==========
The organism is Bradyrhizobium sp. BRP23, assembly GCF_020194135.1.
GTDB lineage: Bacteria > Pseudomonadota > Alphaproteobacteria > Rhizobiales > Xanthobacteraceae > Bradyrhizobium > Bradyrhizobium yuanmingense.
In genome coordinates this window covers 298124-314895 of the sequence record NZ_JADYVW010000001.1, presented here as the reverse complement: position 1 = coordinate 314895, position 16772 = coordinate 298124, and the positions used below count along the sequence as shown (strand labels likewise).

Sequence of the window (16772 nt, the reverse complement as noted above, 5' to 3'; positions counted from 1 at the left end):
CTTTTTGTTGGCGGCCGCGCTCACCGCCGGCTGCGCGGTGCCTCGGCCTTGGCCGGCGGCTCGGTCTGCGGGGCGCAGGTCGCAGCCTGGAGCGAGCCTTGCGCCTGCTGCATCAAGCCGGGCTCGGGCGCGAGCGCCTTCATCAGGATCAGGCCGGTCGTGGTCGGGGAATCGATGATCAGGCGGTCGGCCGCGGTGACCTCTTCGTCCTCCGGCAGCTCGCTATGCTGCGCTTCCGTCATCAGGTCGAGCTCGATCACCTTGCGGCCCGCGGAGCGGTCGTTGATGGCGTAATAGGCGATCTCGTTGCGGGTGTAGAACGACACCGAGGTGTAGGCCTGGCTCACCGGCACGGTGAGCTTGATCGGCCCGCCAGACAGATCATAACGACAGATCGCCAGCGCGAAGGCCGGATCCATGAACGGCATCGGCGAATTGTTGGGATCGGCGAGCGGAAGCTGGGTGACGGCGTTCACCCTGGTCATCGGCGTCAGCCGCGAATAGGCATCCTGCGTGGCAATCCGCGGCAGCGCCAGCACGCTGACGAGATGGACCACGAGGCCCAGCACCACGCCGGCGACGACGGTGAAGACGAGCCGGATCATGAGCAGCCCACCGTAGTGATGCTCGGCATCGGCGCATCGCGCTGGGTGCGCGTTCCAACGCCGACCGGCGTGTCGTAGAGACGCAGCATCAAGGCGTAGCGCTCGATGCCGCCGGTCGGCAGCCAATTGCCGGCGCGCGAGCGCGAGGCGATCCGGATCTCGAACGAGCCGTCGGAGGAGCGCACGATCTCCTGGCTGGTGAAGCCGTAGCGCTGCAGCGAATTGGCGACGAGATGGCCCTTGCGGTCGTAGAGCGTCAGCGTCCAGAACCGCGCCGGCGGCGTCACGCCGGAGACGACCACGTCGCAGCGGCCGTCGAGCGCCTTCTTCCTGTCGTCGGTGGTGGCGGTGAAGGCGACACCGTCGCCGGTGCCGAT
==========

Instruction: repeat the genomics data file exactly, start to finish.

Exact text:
The organism is Bradyrhizobium sp. BRP23, assembly GCF_020194135.1.
GTDB lineage: Bacteria > Pseudomonadota > Alphaproteobacteria > Rhizobiales > Xanthobacteraceae > Bradyrhizobium > Bradyrhizobium yuanmingense.
In genome coordinates this window covers 298124-314895 of the sequence record NZ_JADYVW010000001.1, presented here as the reverse complement: position 1 = coordinate 314895, position 16772 = coordinate 298124, and the positions used below count along the sequence as shown (strand labels likewise).

Sequence of the window (16772 nt, the reverse complement as noted above, 5' to 3'; positions counted from 1 at the left end):
CTTTTTGTTGGCGGCCGCGCTCACCGCCGGCTGCGCGGTGCCTCGGCCTTGGCCGGCGGCTCGGTCTGCGGGGCGCAGGTCGCAGCCTGGAGCGAGCCTTGCGCCTGCTGCATCAAGCCGGGCTCGGGCGCGAGCGCCTTCATCAGGATCAGGCCGGTCGTGGTCGGGGAATCGATGATCAGGCGGTCGGCCGCGGTGACCTCTTCGTCCTCCGGCAGCTCGCTATGCTGCGCTTCCGTCATCAGGTCGAGCTCGATCACCTTGCGGCCCGCGGAGCGGTCGTTGATGGCGTAATAGGCGATCTCGTTGCGGGTGTAGAACGACACCGAGGTGTAGGCCTGGCTCACCGGCACGGTGAGCTTGATCGGCCCGCCAGACAGATCATAACGACAGATCGCCAGCGCGAAGGCCGGATCCATGAACGGCATCGGCGAATTGTTGGGATCGGCGAGCGGAAGCTGGGTGACGGCGTTCACCCTGGTCATCGGCGTCAGCCGCGAATAGGCATCCTGCGTGGCAATCCGCGGCAGCGCCAGCACGCTGACGAGATGGACCACGAGGCCCAGCACCACGCCGGCGACGACGGTGAAGACGAGCCGGATCATGAGCAGCCCACCGTAGTGATGCTCGGCATCGGCGCATCGCGCTGGGTGCGCGTTCCAACGCCGACCGGCGTGTCGTAGAGACGCAGCATCAAGGCGTAGCGCTCGATGCCGCCGGTCGGCAGCCAATTGCCGGCGCGCGAGCGCGAGGCGATCCGGATCTCGAACGAGCCGTCGGAGGAGCGCACGATCTCCTGGCTGGTGAAGCCGTAGCGCTGCAGCGAATTGGCGACGAGATGGCCCTTGCGGTCGTAGAGCGTCAGCGTCCAGAACCGCGCCGGCGGCGTCACGCCGGAGACGACCACGTCGCAGCGGCCGTCGAGCGCCTTCTTCCTGTCGTCGGTGGTGGCGGTGAAGGCGACACCGTCGCCGGTGCCGAT